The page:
NEW BRITAIN — While many young boys enjoyed playing sports, Avner Krohn loved going to see construction sites with his family.
“I always enjoyed the construction field. As a child, my mom took me to construction sites in New York. I just liked watching them and the creativity behind it and that they were building something,” the 33-year-old Lawrence, Long Island resident said in a recent interview.
Krohn, whose business Jasko Development, LLC is based on West Main Street, has been a developer for 12 years including nine in New Britain. While Krohn has multiple properties throughout Connecticut and New Jersey, his four prominent properties in the city cover more than 100,000-square-feet. Krohn said he has an emotional attachment to the city, which he visits often.
“Initially, my coming here was based on an economic decision,” Krohn said. “However, I began to feel embraced by the warm and vibrant community. I have worked to make the downtown more vibrant. The city is very pro-development. All three mayors I have worked with have been that way.”
Krohn said “New Britain has a tremendous amount of historic architecture, a vibrant arts community and highway accessibility. Those are the bones for successful economic development, not to mention CTFastrak.”
Krohn’s business owns 450 South Main St., also known as Jasko Shopping Plaza and anchored by Columbia Dental; 136 Main St., which is the Andrews Building and is predominantly used by attorneys and has a vacant restaurant attached; 160 Main St., which is mostly multi-family high-end residential; and 99 West Main St., where the lower floor is occupied retail and the upper floors will be converted in 2016 to residential.
While developers come and go, Krohn — who is one of five full-time Jasko employees — said to be successful you need the “ability to be agile, have a great talented staff and work hard. I put in a lot of long hours and manage many facets of the business from acquisition to construction, finance and occupancy.”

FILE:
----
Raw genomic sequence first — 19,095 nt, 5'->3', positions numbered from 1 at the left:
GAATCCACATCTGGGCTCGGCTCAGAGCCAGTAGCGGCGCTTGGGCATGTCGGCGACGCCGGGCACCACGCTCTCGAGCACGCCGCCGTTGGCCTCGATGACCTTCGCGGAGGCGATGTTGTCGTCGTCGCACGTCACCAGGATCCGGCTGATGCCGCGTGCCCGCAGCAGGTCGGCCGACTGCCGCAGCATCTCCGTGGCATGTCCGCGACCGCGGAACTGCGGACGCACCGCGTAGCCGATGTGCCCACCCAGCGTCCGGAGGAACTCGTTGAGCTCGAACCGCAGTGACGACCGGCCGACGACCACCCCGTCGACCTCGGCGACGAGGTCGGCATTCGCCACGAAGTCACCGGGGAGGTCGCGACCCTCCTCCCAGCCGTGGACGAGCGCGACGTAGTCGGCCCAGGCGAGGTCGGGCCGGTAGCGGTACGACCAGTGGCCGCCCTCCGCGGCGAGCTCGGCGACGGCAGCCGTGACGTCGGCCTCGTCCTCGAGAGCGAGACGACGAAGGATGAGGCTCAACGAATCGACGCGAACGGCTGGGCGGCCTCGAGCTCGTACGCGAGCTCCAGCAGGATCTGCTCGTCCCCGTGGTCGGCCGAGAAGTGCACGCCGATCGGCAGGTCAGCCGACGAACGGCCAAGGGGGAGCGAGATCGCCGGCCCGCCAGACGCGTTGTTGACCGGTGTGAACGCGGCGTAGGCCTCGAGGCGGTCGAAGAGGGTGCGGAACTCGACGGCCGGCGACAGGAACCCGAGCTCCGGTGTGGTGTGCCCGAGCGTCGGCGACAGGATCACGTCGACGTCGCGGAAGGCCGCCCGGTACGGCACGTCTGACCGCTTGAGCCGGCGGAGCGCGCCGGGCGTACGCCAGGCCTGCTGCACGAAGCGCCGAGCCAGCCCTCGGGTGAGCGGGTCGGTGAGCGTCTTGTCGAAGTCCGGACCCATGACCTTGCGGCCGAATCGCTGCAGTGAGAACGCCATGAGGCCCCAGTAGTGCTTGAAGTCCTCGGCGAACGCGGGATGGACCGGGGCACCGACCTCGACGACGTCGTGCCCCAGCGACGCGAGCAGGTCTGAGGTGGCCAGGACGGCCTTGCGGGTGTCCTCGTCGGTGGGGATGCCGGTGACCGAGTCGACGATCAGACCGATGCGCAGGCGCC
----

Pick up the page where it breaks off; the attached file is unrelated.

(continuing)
Many people might not know that Krohn loves music. He has played drums since he was nine years old.
“We still do weddings, concerts and parties,” he said. “We do about four a month. We have a full orchestra, with anywhere from 5 to 15 members including my two brothers.”
Krohn recently sat down to discuss the status of bringing anther restaurant to the Andrews Building, among other topics.
Robert Storace: Why should developers and investors feel comfortable about purchasing land and property in New Britain?
Avner Krohn: There is great value. There is a very large amount of dollars being spent on infrastructure here. Developers always want to invest in the city that is investing within itself.
Storace: The Andrews building on Main Street was the home in recent years to four restaurants. Why has that prime location seen such a high turnover and are they any plans to have another restaurant at the location?
Krohn: We’ve had major development changes within downtown since I purchased the building nine years ago. In regards to successes and failures, there were numerous reasons and none of which had to do with New Britain. It was either personal issues or lack of experience. We are diligently working with a number of individuals and hope to see a qualified restaurateur come to fruition in 2016.
Storace: What’s the most satisfying part of the job?
Krohn: It’s driving by a building that was derelict prior to our development and seeing people live and work in a beautifully restored location.
Storace: Where do you see development in New Britain 10 years down the road?
Krohn: I see a combination of restoration and ground up development, specific to the multi-family sector and student housing. There are many properties currently under-utilized. I believe, over a period of time, they will get re-purposed for the highest and best use.
Storace: What property that you own in central Connecticut are you most proud of and why?
Krohn: The property on 99 West Main St. When that project is done, we will have an award-winning mixed-used property that can act as a model throughout the state.
Storace: What’s the biggest impediment to business growth in the state today?
Krohn: Taxes, taxes and more taxes. Where there are high taxes, businesses flee the state which leads to families leaving the state. From a development standpoint, a declining population is rarely a good thing.